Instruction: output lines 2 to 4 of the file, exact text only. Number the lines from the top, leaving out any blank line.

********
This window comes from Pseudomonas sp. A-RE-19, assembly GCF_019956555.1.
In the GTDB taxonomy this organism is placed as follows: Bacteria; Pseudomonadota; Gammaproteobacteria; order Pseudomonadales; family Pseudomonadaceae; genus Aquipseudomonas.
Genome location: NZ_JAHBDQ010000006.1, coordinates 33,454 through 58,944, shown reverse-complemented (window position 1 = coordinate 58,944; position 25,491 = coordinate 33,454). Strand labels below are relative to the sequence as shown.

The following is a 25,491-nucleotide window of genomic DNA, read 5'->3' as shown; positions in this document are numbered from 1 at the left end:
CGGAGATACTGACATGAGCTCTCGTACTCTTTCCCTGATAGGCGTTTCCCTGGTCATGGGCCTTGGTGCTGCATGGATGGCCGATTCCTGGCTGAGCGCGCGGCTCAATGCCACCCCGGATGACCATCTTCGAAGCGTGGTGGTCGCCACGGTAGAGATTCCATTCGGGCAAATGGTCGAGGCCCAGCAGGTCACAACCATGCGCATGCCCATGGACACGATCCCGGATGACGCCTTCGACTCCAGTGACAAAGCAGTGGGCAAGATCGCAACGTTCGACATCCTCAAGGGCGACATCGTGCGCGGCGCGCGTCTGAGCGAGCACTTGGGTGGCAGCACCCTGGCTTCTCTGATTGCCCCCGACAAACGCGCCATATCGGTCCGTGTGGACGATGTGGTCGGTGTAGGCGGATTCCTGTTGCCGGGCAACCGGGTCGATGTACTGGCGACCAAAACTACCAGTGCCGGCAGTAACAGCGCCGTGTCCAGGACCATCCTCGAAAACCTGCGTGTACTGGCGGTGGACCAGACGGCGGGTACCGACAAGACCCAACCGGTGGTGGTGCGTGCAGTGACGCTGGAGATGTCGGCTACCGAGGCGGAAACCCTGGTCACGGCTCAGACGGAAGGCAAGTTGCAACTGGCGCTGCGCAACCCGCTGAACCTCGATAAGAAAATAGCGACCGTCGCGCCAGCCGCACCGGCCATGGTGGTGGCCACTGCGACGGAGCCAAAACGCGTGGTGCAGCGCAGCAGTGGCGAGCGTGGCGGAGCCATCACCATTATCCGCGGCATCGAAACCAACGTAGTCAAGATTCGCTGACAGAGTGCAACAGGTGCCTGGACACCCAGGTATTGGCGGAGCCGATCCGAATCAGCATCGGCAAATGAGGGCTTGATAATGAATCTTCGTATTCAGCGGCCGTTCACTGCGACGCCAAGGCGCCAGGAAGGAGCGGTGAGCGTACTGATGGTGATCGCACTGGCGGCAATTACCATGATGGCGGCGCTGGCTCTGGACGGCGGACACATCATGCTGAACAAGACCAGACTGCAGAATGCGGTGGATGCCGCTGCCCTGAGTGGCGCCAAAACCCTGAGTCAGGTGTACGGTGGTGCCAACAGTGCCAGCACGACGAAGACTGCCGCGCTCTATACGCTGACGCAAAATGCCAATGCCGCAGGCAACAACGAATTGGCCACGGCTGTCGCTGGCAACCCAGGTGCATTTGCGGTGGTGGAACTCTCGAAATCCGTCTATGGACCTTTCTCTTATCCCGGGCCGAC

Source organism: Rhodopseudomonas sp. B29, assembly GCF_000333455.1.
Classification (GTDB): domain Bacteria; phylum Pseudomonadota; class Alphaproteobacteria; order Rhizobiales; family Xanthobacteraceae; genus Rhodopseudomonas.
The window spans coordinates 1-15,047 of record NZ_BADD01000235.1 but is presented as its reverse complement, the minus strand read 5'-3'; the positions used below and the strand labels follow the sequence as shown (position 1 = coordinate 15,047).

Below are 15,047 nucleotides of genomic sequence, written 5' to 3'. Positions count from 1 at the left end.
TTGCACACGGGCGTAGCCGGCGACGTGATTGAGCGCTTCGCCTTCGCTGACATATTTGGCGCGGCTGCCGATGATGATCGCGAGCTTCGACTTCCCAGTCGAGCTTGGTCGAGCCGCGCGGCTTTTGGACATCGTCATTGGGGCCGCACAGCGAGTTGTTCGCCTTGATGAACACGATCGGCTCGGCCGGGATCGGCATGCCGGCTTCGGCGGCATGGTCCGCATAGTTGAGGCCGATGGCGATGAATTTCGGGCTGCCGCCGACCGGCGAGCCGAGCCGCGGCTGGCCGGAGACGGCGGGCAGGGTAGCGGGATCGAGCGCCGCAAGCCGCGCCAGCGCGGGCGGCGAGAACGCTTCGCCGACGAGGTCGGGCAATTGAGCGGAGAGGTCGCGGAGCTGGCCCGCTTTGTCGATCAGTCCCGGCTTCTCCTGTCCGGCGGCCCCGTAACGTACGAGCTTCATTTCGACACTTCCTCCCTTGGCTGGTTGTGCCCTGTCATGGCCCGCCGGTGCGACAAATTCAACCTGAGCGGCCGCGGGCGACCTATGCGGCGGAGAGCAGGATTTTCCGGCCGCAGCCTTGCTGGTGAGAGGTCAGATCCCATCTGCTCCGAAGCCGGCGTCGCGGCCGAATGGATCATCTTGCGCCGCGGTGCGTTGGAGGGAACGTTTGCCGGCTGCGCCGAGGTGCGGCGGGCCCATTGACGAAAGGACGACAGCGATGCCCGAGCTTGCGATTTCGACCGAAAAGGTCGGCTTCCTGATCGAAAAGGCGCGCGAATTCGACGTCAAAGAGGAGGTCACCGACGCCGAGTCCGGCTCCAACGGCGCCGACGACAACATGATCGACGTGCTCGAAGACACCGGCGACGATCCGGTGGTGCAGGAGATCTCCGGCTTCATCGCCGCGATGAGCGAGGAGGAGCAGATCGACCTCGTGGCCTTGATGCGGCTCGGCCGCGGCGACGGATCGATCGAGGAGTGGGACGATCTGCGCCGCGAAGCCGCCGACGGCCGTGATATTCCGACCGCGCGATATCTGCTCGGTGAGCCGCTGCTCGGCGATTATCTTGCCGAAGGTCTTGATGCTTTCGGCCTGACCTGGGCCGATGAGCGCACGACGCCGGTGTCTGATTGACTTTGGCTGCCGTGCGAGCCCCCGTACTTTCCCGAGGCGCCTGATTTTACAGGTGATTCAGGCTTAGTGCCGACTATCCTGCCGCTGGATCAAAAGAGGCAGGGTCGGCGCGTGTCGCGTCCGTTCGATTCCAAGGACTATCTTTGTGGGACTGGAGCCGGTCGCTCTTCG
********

In the GTDB taxonomy this organism is placed as follows: Bacteria; Pseudomonadota; Gammaproteobacteria; order Pseudomonadales; family Pseudomonadaceae; genus Aquipseudomonas.
Genome location: NZ_JAHBDQ010000006.1, coordinates 33,454 through 58,944, shown reverse-complemented (window position 1 = coordinate 58,944; position 25,491 = coordinate 33,454). Strand labels below are relative to the sequence as shown.

The following is a 25,491-nucleotide window of genomic DNA, read 5'->3' as shown; positions in this document are numbered from 1 at the left end: